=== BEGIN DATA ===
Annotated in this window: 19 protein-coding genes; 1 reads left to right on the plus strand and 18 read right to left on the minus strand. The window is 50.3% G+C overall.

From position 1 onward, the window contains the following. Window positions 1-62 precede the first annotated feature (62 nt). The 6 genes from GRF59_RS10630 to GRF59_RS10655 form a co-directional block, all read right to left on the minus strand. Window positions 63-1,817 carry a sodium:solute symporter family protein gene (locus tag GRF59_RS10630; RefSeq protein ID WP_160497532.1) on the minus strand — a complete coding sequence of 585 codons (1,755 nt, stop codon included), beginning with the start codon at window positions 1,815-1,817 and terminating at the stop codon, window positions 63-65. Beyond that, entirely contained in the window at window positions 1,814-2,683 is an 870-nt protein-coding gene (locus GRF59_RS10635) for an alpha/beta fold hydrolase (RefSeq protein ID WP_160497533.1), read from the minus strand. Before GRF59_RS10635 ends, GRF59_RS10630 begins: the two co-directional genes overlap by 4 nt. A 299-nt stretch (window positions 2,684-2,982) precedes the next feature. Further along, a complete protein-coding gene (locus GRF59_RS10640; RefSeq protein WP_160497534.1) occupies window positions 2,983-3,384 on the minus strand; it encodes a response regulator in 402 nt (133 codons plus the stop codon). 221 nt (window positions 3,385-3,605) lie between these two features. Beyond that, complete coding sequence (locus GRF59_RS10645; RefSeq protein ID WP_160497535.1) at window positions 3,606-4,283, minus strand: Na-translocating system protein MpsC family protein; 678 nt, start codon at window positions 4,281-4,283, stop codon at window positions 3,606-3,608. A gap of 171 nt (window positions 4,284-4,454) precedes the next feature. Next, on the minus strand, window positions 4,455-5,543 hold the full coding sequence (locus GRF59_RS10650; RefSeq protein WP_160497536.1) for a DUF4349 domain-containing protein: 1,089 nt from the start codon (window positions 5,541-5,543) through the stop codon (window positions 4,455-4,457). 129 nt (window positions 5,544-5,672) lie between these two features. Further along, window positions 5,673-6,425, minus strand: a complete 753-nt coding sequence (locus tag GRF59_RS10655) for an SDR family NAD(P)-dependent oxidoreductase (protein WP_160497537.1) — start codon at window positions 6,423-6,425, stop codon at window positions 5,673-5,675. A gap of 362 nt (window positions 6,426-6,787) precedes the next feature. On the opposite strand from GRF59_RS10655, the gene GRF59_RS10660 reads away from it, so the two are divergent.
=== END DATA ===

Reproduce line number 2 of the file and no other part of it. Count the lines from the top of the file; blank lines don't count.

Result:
From position 1 onward, the window contains the following. Window positions 1-62 precede the first annotated feature (62 nt). The 6 genes from GRF59_RS10630 to GRF59_RS10655 form a co-directional block, all read right to left on the minus strand. Window positions 63-1,817 carry a sodium:solute symporter family protein gene (locus tag GRF59_RS10630; RefSeq protein ID WP_160497532.1) on the minus strand — a complete coding sequence of 585 codons (1,755 nt, stop codon included), beginning with the start codon at window positions 1,815-1,817 and terminating at the stop codon, window positions 63-65. Beyond that, entirely contained in the window at window positions 1,814-2,683 is an 870-nt protein-coding gene (locus GRF59_RS10635) for an alpha/beta fold hydrolase (RefSeq protein ID WP_160497533.1), read from the minus strand. Before GRF59_RS10635 ends, GRF59_RS10630 begins: the two co-directional genes overlap by 4 nt. A 299-nt stretch (window positions 2,684-2,982) precedes the next feature. Further along, a complete protein-coding gene (locus GRF59_RS10640; RefSeq protein WP_160497534.1) occupies window positions 2,983-3,384 on the minus strand; it encodes a response regulator in 402 nt (133 codons plus the stop codon). 221 nt (window positions 3,385-3,605) lie between these two features. Beyond that, complete coding sequence (locus GRF59_RS10645; RefSeq protein ID WP_160497535.1) at window positions 3,606-4,283, minus strand: Na-translocating system protein MpsC family protein; 678 nt, start codon at window positions 4,281-4,283, stop codon at window positions 3,606-3,608. A gap of 171 nt (window positions 4,284-4,454) precedes the next feature. Next, on the minus strand, window positions 4,455-5,543 hold the full coding sequence (locus GRF59_RS10650; RefSeq protein WP_160497536.1) for a DUF4349 domain-containing protein: 1,089 nt from the start codon (window positions 5,541-5,543) through the stop codon (window positions 4,455-4,457). 129 nt (window positions 5,544-5,672) lie between these two features. Further along, window positions 5,673-6,425, minus strand: a complete 753-nt coding sequence (locus tag GRF59_RS10655) for an SDR family NAD(P)-dependent oxidoreductase (protein WP_160497537.1) — start codon at window positions 6,423-6,425, stop codon at window positions 5,673-5,675. A gap of 362 nt (window positions 6,426-6,787) precedes the next feature. On the opposite strand from GRF59_RS10655, the gene GRF59_RS10660 reads away from it, so the two are divergent.